If you have experienced unwanted sexual contact or been stalked by someone you're not related to, living with, or in a relationship with, you may be eligible to file a 50C no-contact order against that person. In North Carolina, a 50C order is a civil restraining order designed to provide specific protection for victims of sexual assault and stalking (i.e., “unlawful conduct”) where the offender has no personal relationship with the victim. Let's discuss the details of what the 50C order covers and the process of obtaining one.
When to File for a 50C No-Contact Order
You're eligible to petition the court for a 50C no-contact order only in situations where you have suffered nonconsensual sexual contact or stalking by someone with whom you do NOT have a “personal relationship.” The state of North Carolina defines “personal relationships” as intimate or family relationships, which include:
- Parents and guardians
- Current and former spouses or dating partners
- Partners who live together, have lived together, and have had children together
- Current or former household members
If the alleged offender is related to you in any of the ways above, you would request a Domestic Violence Protective Order (DVPO) instead of a 50C order.
Excluding the relationships mentioned above, a 50C no-contact order provides protection against any other offender. Examples might include:
In addition, an employer may request a 50C no-contact order on behalf of an employee who has suffered unlawful conduct at the workplace.
The Process of Obtaining a 50C Order
Filing for a 50C is a fairly straightforward process. There is no fee to file, and you may be able to get immediate protection while you await a formal hearing. A good attorney can help facilitate this process for you.
Obtaining a 50C order involves the following steps:
- Filling out the complaint form requesting the no-contact order
- Filing the order either at the county courthouse where you live, where the offender lives, or where the unlawful conduct occurred.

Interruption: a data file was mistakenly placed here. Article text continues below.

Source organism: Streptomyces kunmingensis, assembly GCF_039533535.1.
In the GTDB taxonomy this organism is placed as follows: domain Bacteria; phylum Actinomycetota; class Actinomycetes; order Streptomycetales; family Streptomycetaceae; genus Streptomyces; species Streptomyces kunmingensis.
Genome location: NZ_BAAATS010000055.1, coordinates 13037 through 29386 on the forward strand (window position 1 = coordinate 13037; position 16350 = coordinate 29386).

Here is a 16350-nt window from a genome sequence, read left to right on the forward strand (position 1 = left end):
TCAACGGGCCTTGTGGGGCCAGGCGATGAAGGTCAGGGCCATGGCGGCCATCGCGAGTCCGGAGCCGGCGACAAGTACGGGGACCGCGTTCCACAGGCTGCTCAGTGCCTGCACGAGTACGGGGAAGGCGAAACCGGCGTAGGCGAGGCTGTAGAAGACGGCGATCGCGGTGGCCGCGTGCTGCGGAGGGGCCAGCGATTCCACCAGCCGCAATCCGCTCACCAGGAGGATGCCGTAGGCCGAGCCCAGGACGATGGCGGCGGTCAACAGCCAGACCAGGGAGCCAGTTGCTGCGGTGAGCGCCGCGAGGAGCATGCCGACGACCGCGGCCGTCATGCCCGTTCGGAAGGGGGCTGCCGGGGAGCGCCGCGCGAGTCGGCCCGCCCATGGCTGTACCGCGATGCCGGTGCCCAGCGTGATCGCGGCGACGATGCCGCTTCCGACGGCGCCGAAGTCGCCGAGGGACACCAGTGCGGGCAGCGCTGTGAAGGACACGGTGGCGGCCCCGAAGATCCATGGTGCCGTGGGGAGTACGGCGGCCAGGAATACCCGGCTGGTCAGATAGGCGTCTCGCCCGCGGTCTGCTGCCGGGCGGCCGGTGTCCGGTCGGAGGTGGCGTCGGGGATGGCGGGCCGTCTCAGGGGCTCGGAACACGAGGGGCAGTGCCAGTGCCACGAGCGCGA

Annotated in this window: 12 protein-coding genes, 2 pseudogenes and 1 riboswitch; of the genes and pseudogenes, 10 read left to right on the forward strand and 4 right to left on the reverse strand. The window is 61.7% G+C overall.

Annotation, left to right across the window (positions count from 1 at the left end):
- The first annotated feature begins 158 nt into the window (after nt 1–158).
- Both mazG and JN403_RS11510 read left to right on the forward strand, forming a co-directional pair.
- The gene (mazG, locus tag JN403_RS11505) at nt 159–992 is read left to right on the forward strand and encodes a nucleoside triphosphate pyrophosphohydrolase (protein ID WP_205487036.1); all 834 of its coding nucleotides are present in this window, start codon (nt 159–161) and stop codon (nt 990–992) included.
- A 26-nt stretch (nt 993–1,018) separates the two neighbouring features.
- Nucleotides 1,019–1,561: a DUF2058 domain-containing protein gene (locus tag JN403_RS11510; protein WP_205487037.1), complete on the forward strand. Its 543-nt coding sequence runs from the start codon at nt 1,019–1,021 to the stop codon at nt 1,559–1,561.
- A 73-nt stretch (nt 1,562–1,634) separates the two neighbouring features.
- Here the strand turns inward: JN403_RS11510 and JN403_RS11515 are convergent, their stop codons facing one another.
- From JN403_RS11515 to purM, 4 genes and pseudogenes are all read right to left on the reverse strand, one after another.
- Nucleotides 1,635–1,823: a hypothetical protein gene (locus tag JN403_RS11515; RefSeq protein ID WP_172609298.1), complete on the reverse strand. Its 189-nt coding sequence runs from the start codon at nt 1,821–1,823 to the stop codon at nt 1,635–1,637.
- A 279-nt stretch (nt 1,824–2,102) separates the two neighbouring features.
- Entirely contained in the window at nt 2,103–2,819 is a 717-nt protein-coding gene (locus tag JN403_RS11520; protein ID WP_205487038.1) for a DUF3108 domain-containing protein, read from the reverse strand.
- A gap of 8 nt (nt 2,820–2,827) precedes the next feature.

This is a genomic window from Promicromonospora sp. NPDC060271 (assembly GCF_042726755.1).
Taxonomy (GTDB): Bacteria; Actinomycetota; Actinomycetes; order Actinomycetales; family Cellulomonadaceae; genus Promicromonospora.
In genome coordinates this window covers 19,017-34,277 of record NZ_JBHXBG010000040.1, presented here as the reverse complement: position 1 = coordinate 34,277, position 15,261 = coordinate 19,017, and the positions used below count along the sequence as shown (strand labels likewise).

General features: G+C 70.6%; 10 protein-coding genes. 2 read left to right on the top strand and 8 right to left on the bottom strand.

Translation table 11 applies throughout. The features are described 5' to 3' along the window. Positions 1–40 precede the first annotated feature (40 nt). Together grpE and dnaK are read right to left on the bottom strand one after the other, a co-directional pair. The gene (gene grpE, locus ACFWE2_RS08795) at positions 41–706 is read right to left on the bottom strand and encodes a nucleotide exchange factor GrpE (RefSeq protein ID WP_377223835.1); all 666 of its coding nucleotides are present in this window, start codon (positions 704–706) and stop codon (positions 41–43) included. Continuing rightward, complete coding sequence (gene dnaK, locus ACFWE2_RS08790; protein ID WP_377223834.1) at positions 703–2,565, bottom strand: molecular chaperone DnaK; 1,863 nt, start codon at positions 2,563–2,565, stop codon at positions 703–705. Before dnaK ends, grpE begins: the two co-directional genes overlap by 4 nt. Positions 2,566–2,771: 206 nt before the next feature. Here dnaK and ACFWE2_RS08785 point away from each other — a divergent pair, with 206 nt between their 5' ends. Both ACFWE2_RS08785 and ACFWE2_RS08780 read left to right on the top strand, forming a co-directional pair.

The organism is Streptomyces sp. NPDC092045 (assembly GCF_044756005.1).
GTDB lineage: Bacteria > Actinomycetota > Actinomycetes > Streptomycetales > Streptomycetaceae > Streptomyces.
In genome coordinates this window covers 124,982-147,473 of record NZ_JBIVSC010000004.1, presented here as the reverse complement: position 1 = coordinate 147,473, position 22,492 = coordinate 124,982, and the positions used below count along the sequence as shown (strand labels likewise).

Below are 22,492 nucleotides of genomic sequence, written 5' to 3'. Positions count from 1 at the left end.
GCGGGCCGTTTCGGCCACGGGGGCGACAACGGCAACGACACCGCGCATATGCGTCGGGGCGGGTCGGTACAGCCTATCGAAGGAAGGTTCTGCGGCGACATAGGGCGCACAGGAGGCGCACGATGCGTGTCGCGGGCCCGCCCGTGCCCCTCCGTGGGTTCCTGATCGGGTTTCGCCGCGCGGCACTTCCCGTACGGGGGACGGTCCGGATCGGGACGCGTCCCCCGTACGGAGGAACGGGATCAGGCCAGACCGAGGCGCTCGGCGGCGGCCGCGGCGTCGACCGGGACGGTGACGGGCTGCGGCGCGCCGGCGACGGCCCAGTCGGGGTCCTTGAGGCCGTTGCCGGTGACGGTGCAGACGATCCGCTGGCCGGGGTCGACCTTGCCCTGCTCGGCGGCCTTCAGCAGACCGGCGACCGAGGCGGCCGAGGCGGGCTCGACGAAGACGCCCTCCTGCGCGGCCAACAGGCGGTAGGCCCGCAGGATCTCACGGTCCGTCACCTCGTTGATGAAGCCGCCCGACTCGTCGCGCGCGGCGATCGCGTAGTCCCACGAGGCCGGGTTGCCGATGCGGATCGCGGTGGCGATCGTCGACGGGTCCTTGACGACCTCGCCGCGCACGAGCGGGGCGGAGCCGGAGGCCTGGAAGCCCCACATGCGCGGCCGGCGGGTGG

- If you are in immediate danger, the judge may issue a temporary no-contact order effective for up to 10 days.
- The sheriff's office will serve notice to the alleged offender of the no-contact request and be given 10 days to respond or to appear at a scheduled hearing.
- There is a formal hearing to determine whether to issue the permanent no-contact order, during which the alleged offender has the opportunity to respond. If the judge grants the 50C order, it stays in effect for one year unless it is extended. If the offender fails to respond or appear, the judge may rule in your favor by default.
What the 50C Covers
The 50C no-contact order enables the judge to issue specific protections related to the alleged offender's actions. Among other things, the order may prohibit the offender from any of the following:
- Touching or injuring you in any way
- Stalking or harassing you, including at your place of work
- Contacting you in person, by phone, internet/email, or written communication
- Visiting your residence, school, work, or other places when you are present
If you are being victimized by a stalker or experiencing unwanted sexual contact, a 50C no-contact order may provide the protection you need. We can help you through the process. Contact Caulder & Valentine today to learn more.